Far off his original course but just a few fields away, the spire of the Agios Nicolaos church in Yayla shines blindingly white here in God’s country. Which way to turn? Not through the burning trash and the dogs. Not through the flock of marauding sheep. Not risking being shot. Mutilation by thorns seems the only option. He bows his head, prays softly and crawls over the first cactus toward the church. Already, deep red gashes form along his arms.

In the brilliant distance, the calm waters of Caretta Beach still beckon. Maybe the turtles there are resting in the cool water by now. But the pilgrim will not know anything about it. He will not reach that place today. Perhaps he will never reach that place.


Rowan Johnson holds a doctorate from the University of Tennessee as well as an MA from the University of Nottingham, England. His work has been published in Two Thirds North, 4ink7, Passing Through Journal, Wordriver Literary Review, GFT Press, and the Writers’ Abroad Foreign Encounters Anthology. He has also written numerous travel articles for SEOUL Magazine.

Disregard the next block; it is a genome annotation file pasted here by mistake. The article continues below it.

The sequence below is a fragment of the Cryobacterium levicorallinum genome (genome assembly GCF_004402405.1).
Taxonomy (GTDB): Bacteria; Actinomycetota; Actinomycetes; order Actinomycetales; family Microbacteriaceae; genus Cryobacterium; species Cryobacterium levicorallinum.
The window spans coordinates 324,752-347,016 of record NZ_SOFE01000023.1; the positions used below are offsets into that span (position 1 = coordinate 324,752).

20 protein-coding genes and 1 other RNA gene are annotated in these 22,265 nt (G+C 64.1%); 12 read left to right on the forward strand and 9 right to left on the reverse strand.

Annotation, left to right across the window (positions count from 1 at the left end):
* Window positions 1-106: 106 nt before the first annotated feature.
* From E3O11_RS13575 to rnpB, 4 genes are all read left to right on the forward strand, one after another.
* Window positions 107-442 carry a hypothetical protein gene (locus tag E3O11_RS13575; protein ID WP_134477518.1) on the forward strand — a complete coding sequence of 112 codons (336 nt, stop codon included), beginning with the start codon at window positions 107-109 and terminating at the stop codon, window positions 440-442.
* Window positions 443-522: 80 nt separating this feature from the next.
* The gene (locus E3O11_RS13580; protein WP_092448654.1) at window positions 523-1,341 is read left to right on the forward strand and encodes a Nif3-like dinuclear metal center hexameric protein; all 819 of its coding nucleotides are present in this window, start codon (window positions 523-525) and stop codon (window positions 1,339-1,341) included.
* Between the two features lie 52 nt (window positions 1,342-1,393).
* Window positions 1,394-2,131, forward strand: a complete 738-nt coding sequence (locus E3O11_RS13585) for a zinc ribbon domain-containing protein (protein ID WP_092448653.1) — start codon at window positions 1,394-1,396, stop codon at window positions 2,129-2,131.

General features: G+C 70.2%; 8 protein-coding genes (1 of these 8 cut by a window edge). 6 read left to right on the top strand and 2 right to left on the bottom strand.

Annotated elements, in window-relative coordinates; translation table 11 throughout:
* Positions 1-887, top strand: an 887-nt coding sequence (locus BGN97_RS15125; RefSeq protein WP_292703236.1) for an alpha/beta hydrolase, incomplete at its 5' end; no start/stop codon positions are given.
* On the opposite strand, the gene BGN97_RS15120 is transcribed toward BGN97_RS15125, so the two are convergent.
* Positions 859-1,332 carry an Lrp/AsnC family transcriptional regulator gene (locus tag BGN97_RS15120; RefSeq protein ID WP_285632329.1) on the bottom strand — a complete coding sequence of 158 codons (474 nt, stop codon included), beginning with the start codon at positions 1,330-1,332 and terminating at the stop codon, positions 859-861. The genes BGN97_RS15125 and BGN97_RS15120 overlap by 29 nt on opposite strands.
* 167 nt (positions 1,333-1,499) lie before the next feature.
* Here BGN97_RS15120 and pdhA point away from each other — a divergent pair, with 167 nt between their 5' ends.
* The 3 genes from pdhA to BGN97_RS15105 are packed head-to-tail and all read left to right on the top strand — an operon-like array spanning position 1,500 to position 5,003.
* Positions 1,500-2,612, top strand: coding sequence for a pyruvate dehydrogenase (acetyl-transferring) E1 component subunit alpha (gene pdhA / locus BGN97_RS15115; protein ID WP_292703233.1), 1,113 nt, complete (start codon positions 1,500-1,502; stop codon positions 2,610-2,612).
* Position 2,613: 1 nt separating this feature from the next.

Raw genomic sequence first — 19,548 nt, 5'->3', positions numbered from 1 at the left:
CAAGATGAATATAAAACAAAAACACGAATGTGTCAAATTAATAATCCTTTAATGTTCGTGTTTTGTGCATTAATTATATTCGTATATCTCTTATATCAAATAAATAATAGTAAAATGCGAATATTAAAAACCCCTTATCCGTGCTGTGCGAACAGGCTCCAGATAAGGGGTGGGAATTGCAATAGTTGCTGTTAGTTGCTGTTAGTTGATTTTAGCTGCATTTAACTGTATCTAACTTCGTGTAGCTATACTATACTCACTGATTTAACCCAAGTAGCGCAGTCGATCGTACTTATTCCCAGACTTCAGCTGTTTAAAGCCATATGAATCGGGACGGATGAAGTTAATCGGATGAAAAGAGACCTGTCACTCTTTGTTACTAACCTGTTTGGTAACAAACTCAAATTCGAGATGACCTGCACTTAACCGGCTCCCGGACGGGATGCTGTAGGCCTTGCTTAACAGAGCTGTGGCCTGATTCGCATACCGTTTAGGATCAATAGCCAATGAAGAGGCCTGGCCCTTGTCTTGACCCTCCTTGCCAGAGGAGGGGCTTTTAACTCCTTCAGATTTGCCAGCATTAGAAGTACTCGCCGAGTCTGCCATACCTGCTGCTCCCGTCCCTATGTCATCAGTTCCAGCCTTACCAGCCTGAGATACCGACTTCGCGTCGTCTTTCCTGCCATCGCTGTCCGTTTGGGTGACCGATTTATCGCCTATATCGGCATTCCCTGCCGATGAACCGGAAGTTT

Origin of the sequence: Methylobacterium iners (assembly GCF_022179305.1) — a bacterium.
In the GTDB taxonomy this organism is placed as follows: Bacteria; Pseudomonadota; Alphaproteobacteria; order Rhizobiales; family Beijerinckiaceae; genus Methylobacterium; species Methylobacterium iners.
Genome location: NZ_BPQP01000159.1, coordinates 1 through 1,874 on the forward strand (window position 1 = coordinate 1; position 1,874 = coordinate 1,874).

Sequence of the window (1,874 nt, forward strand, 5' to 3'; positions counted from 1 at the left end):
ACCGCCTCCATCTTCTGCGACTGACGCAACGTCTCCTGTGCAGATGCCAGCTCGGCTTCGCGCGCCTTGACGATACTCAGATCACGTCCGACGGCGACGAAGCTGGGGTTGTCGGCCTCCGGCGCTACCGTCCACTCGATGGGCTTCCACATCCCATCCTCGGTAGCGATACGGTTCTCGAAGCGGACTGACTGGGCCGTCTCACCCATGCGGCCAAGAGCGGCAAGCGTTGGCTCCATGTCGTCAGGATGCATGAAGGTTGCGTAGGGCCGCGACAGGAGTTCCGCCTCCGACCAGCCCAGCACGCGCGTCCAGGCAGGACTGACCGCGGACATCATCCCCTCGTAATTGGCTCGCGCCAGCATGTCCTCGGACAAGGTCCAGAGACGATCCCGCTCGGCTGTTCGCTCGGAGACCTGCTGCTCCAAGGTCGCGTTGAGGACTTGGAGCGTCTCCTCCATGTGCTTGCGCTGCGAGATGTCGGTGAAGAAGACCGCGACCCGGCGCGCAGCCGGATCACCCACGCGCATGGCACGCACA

Ken Seide – Fiction 


My girlfriend was brushing her reddish hair, more strikingly red than usual, brushing it in the mirror when I came to say goodbye to her father.

                “Lee,” I said not wanting to startle her. She didn’t hear me.

                I know her hair is red but I think of it as gold, the color I perceived when I first saw it ten weeks before, running past her to a coffee shop, not wanting to be late for our first meeting. I had yanked on the locked coffee shop door, turned around, and beheld her.